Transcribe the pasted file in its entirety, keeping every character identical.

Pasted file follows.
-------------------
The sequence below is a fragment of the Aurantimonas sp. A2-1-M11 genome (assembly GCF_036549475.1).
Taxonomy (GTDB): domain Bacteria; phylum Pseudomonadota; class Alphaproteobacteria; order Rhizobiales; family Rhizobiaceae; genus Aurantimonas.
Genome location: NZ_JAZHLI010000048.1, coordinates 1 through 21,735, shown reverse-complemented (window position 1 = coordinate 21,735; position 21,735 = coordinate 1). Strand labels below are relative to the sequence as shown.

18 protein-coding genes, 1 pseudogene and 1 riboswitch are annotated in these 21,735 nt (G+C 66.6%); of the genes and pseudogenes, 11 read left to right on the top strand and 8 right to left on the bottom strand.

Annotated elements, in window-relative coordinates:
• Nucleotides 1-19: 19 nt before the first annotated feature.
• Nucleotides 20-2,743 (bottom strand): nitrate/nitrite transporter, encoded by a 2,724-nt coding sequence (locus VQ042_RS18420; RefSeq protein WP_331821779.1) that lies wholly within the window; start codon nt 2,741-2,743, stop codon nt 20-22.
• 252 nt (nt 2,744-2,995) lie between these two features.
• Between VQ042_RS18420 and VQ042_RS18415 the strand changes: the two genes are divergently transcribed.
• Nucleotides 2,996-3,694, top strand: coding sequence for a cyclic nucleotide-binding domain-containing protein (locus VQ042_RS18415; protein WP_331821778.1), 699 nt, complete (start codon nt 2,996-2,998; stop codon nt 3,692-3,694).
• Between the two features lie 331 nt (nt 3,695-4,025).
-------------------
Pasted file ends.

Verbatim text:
The sequence below is a fragment of the Aurantimonas sp. A2-1-M11 genome (assembly GCF_036549475.1).
Taxonomy (GTDB): domain Bacteria; phylum Pseudomonadota; class Alphaproteobacteria; order Rhizobiales; family Rhizobiaceae; genus Aurantimonas.
Genome location: NZ_JAZHLI010000048.1, coordinates 1 through 21,735, shown reverse-complemented (window position 1 = coordinate 21,735; position 21,735 = coordinate 1). Strand labels below are relative to the sequence as shown.

18 protein-coding genes, 1 pseudogene and 1 riboswitch are annotated in these 21,735 nt (G+C 66.6%); of the genes and pseudogenes, 11 read left to right on the top strand and 8 right to left on the bottom strand.

Annotated elements, in window-relative coordinates:
• Nucleotides 1-19: 19 nt before the first annotated feature.
• Nucleotides 20-2,743 (bottom strand): nitrate/nitrite transporter, encoded by a 2,724-nt coding sequence (locus VQ042_RS18420; RefSeq protein WP_331821779.1) that lies wholly within the window; start codon nt 2,741-2,743, stop codon nt 20-22.
• 252 nt (nt 2,744-2,995) lie between these two features.
• Between VQ042_RS18420 and VQ042_RS18415 the strand changes: the two genes are divergently transcribed.
• Nucleotides 2,996-3,694, top strand: coding sequence for a cyclic nucleotide-binding domain-containing protein (locus VQ042_RS18415; protein WP_331821778.1), 699 nt, complete (start codon nt 2,996-2,998; stop codon nt 3,692-3,694).
• Between the two features lie 331 nt (nt 3,695-4,025).